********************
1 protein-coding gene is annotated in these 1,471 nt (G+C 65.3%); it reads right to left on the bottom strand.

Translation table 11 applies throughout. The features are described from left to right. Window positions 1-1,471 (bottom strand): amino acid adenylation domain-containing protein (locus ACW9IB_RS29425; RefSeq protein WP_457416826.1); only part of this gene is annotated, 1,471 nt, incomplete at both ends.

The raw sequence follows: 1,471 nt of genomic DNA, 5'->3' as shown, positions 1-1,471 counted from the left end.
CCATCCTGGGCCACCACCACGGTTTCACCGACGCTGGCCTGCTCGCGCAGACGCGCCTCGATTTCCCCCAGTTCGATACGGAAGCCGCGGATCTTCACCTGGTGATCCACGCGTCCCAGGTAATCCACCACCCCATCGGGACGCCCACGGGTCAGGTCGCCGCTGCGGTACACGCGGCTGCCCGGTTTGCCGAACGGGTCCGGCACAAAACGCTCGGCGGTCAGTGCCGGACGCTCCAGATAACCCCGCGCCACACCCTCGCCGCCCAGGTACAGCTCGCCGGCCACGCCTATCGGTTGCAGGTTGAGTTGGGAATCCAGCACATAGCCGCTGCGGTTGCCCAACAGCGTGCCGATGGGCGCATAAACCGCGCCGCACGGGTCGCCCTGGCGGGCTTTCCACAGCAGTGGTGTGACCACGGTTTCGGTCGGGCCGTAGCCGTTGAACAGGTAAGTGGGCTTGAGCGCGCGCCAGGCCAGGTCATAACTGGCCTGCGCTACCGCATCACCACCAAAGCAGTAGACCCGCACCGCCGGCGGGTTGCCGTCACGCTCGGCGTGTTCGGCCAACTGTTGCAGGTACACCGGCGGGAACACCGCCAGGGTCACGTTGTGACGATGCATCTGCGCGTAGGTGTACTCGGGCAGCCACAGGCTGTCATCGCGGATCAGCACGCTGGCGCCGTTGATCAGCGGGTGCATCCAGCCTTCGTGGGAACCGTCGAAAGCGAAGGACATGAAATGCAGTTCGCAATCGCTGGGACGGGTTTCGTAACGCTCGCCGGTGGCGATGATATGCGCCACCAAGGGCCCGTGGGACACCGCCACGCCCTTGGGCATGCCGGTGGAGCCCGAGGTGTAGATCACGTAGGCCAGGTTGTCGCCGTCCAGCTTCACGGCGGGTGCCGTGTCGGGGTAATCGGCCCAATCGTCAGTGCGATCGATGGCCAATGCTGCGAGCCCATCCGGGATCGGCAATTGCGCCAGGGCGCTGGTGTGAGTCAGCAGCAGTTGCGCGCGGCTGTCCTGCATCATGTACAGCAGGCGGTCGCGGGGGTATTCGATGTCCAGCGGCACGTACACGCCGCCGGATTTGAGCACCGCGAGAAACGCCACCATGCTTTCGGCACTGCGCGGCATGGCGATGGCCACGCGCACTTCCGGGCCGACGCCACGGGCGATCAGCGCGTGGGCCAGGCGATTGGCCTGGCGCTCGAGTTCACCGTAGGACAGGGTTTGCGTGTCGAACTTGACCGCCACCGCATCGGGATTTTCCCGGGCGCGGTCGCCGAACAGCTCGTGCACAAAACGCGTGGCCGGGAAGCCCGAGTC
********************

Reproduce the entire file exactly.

1 protein-coding gene is annotated in these 1,471 nt (G+C 65.3%); it reads right to left on the bottom strand.

Translation table 11 applies throughout. The features are described from left to right. Window positions 1-1,471 (bottom strand): amino acid adenylation domain-containing protein (locus ACW9IB_RS29425; RefSeq protein WP_457416826.1); only part of this gene is annotated, 1,471 nt, incomplete at both ends.

The raw sequence follows: 1,471 nt of genomic DNA, 5'->3' as shown, positions 1-1,471 counted from the left end.
CCATCCTGGGCCACCACCACGGTTTCACCGACGCTGGCCTGCTCGCGCAGACGCGCCTCGATTTCCCCCAGTTCGATACGGAAGCCGCGGATCTTCACCTGGTGATCCACGCGTCCCAGGTAATCCACCACCCCATCGGGACGCCCACGGGTCAGGTCGCCGCTGCGGTACACGCGGCTGCCCGGTTTGCCGAACGGGTCCGGCACAAAACGCTCGGCGGTCAGTGCCGGACGCTCCAGATAACCCCGCGCCACACCCTCGCCGCCCAGGTACAGCTCGCCGGCCACGCCTATCGGTTGCAGGTTGAGTTGGGAATCCAGCACATAGCCGCTGCGGTTGCCCAACAGCGTGCCGATGGGCGCATAAACCGCGCCGCACGGGTCGCCCTGGCGGGCTTTCCACAGCAGTGGTGTGACCACGGTTTCGGTCGGGCCGTAGCCGTTGAACAGGTAAGTGGGCTTGAGCGCGCGCCAGGCCAGGTCATAACTGGCCTGCGCTACCGCATCACCACCAAAGCAGTAGACCCGCACCGCCGGCGGGTTGCCGTCACGCTCGGCGTGTTCGGCCAACTGTTGCAGGTACACCGGCGGGAACACCGCCAGGGTCACGTTGTGACGATGCATCTGCGCGTAGGTGTACTCGGGCAGCCACAGGCTGTCATCGCGGATCAGCACGCTGGCGCCGTTGATCAGCGGGTGCATCCAGCCTTCGTGGGAACCGTCGAAAGCGAAGGACATGAAATGCAGTTCGCAATCGCTGGGACGGGTTTCGTAACGCTCGCCGGTGGCGATGATATGCGCCACCAAGGGCCCGTGGGACACCGCCACGCCCTTGGGCATGCCGGTGGAGCCCGAGGTGTAGATCACGTAGGCCAGGTTGTCGCCGTCCAGCTTCACGGCGGGTGCCGTGTCGGGGTAATCGGCCCAATCGTCAGTGCGATCGATGGCCAATGCTGCGAGCCCATCCGGGATCGGCAATTGCGCCAGGGCGCTGGTGTGAGTCAGCAGCAGTTGCGCGCGGCTGTCCTGCATCATGTACAGCAGGCGGTCGCGGGGGTATTCGATGTCCAGCGGCACGTACACGCCGCCGGATTTGAGCACCGCGAGAAACGCCACCATGCTTTCGGCACTGCGCGGCATGGCGATGGCCACGCGCACTTCCGGGCCGACGCCACGGGCGATCAGCGCGTGGGCCAGGCGATTGGCCTGGCGCTCGAGTTCACCGTAGGACAGGGTTTGCGTGTCGAACTTGACCGCCACCGCATCGGGATTTTCCCGGGCGCGGTCGCCGAACAGCTCGTGCACAAAACGCGTGGCCGGGAAGCCCGAGTC